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Thai politics: A riddle, wrapped in a mystery, inside an enigma

Can the snap election scheduled for February 2 be postponed? If the caretaker government and the Election Commission don't see eye to eye, who's going to decide? If the ballot-casting exercise is to be carried out, how messy will it get? And who will be responsible for the consequences?

Less than 10 days from the scheduled date, those questions remain unanswered. Chaos promises to prevail until the very last minute.

The EC is at loggerheads with the Yingluck government over whether the polls can be delayed. The country is virtually divided right down the middle.

The independent election agency says that even if the poll is held on the scheduled date, there won't be a parliament to speak of since the probability of producing the required 95 per cent of the total number of MPs is very low. So far, 28 constituencies, all of them in the South, have registered not a single candidate. Another 22 have only one candidate each. The law requires that if there is no contest in any constituency, the lone candidate must get at least 20 per cent of the total number of votes and exceed the "No" votes cast.

There is also the problem of a lack of volunteers from local government agencies to man the polling booths. The number of missing officials is as high as 100,000 and the Interior Ministry isn't offering any assurance it can fill that huge gap.

The government hit back by declaring that the law authorises the EC to conduct an election. Period. It doesn't empower the agency to postpone an election. The EC responded by saying that the government could proceed with the ballot-casting on February 2 but that it would be held responsible for the consequences.

There is obviously no love lost between the two. Instead of sitting down with the five Election Commissioners, Premier Yingluck sent invitations to 70-odd representatives from various political parties, academics and business leaders to discuss the election date. With the majority of the attendants being members of the 53 parties "contesting" the upcoming election, the conclusion was predictable: The polls must be held on schedule.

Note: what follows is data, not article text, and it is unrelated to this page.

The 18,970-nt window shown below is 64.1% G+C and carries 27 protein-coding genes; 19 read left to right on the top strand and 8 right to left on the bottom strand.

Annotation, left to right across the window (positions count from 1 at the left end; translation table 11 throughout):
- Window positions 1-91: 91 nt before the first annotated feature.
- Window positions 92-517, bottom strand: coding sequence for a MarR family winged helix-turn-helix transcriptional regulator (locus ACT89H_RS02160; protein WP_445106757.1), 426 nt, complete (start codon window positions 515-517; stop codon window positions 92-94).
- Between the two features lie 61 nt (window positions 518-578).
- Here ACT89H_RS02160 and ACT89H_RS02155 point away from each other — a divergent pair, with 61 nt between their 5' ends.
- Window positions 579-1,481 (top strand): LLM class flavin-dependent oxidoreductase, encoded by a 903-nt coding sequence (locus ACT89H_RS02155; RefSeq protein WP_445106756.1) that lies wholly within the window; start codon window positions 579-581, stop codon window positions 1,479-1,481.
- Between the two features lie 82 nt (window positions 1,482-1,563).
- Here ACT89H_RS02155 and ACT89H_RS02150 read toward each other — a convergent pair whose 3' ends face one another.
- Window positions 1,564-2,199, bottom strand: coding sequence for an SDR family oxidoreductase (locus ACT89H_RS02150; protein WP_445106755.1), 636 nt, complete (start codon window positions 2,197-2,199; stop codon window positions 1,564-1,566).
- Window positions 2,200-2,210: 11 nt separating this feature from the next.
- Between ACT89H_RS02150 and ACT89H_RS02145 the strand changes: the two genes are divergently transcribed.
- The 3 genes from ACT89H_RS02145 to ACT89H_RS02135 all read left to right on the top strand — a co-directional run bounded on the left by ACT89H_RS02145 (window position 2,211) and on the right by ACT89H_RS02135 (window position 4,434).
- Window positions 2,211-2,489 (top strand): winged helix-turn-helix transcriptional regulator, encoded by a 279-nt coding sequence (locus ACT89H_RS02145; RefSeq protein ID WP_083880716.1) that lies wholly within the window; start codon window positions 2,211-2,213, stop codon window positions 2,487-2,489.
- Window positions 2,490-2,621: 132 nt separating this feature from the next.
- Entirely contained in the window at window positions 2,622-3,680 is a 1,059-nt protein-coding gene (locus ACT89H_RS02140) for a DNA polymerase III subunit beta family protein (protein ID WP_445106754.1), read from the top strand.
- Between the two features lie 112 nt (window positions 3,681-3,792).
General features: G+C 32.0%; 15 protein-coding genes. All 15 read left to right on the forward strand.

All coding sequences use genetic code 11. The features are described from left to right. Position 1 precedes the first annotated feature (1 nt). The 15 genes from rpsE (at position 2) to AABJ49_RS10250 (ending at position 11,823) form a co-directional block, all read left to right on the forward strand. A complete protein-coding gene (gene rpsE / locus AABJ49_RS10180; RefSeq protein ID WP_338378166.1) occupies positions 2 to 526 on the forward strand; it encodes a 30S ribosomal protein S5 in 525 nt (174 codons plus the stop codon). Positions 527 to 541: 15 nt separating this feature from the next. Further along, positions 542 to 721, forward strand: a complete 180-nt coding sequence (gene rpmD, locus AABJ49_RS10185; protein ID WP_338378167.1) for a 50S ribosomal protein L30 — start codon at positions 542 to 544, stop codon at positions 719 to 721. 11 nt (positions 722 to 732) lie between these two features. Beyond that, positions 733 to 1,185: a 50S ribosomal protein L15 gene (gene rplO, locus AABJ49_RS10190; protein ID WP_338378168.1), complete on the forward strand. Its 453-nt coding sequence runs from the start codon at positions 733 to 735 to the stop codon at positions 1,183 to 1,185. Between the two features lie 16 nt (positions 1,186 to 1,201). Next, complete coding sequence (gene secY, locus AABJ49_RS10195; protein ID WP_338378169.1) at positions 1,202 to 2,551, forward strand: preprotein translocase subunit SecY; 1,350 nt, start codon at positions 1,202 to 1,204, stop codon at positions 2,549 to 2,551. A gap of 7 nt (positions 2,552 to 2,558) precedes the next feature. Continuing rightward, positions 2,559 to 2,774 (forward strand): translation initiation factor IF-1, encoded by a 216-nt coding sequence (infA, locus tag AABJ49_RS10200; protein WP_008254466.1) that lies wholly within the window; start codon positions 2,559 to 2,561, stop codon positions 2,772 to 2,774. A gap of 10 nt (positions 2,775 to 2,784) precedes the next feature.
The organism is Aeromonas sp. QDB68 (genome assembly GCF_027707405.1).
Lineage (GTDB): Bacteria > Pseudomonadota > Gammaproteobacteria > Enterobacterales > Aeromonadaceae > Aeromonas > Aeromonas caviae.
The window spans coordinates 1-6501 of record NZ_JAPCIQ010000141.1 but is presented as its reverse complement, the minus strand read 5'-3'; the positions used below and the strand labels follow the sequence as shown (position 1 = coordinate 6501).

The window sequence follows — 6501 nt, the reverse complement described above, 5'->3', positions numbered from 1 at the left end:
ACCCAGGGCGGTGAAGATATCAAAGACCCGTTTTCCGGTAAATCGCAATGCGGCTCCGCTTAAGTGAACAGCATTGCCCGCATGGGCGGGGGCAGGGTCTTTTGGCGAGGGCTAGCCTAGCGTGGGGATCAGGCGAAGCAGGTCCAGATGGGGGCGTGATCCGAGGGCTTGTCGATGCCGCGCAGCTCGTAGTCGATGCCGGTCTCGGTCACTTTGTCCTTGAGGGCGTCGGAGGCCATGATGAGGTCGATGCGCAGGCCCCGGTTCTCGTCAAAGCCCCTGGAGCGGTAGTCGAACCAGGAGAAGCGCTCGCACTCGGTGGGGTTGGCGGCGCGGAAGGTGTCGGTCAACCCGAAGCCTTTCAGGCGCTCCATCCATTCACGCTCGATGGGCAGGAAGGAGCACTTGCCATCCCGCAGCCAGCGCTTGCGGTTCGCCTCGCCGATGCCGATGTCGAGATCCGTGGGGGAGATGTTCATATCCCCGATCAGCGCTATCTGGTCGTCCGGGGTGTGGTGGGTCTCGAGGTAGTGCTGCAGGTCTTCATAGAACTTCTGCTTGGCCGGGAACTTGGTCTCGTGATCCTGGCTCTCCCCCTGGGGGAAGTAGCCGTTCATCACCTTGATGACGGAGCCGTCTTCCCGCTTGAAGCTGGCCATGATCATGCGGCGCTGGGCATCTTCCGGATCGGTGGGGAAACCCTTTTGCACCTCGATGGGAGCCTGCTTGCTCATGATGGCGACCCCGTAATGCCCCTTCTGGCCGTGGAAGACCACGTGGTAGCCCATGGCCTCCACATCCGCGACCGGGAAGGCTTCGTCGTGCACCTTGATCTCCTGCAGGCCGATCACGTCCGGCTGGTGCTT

The tricky question is what happens if the February 2 election doesn't produce over 95 per cent of the 500 MPs?

Under Article 93, if the number of MPs falls below 475, by-elections will have to be held within 180 days to come up with a number higher than 475 in order to convene the first parliamentary session.

Another technical question arises: When does one start the countdown for the 180-day period?

Another clause in the Constitution - Article 127 - stipulates that within 30 days of the election, the first House session must be convened. But then, if the number of MPs fails to reach 475, the first House meeting can't be held.

Things get complicated because the current stalemate is unprecedented. When the charter writers were debating the constitutional drafts years ago, they couldn't possibly have imagined a situation as entangled as this.

With the first deadline drawing very close, the only option left is to ask the Constitutional Court to rule on the conflicting positions. But then, there are conflicts within the conflicts: Even if the court could hand down a verdict on the issue before February 2, there is still the question of whether the caretaker government will accept a decision if it goes against its present position.

The ruling Pheu Thai Party has more than once publicly declared that it doesn't have to accept every verdict of the Constitutional Court.

To paraphrase Winston Churchill, it's a riddle, wrapped in a mystery, inside an enigma.


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